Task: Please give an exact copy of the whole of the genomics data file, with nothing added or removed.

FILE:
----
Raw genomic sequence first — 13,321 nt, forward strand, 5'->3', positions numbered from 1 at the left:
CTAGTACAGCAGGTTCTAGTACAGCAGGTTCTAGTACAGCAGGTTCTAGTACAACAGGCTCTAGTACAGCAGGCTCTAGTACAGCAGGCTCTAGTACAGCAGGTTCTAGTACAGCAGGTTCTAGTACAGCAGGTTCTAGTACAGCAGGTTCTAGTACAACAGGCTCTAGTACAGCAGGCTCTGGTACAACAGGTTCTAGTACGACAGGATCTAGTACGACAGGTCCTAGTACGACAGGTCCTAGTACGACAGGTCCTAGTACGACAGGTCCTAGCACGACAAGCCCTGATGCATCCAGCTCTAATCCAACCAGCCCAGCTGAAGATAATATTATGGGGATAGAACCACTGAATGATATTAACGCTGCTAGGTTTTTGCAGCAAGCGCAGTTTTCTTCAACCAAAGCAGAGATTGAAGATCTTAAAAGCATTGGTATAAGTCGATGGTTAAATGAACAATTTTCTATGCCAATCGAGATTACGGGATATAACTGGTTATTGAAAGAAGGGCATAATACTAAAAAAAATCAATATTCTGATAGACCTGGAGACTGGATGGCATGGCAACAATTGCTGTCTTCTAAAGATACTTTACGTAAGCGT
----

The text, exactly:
Raw genomic sequence first — 13,321 nt, forward strand, 5'->3', positions numbered from 1 at the left:
CTAGTACAGCAGGTTCTAGTACAGCAGGTTCTAGTACAGCAGGTTCTAGTACAACAGGCTCTAGTACAGCAGGCTCTAGTACAGCAGGCTCTAGTACAGCAGGTTCTAGTACAGCAGGTTCTAGTACAGCAGGTTCTAGTACAGCAGGTTCTAGTACAACAGGCTCTAGTACAGCAGGCTCTGGTACAACAGGTTCTAGTACGACAGGATCTAGTACGACAGGTCCTAGTACGACAGGTCCTAGTACGACAGGTCCTAGTACGACAGGTCCTAGCACGACAAGCCCTGATGCATCCAGCTCTAATCCAACCAGCCCAGCTGAAGATAATATTATGGGGATAGAACCACTGAATGATATTAACGCTGCTAGGTTTTTGCAGCAAGCGCAGTTTTCTTCAACCAAAGCAGAGATTGAAGATCTTAAAAGCATTGGTATAAGTCGATGGTTAAATGAACAATTTTCTATGCCAATCGAGATTACGGGATATAACTGGTTATTGAAAGAAGGGCATAATACTAAAAAAAATCAATATTCTGATAGACCTGGAGACTGGATGGCATGGCAACAATTGCTGTCTTCTAAAGATACTTTACGTAAGCGT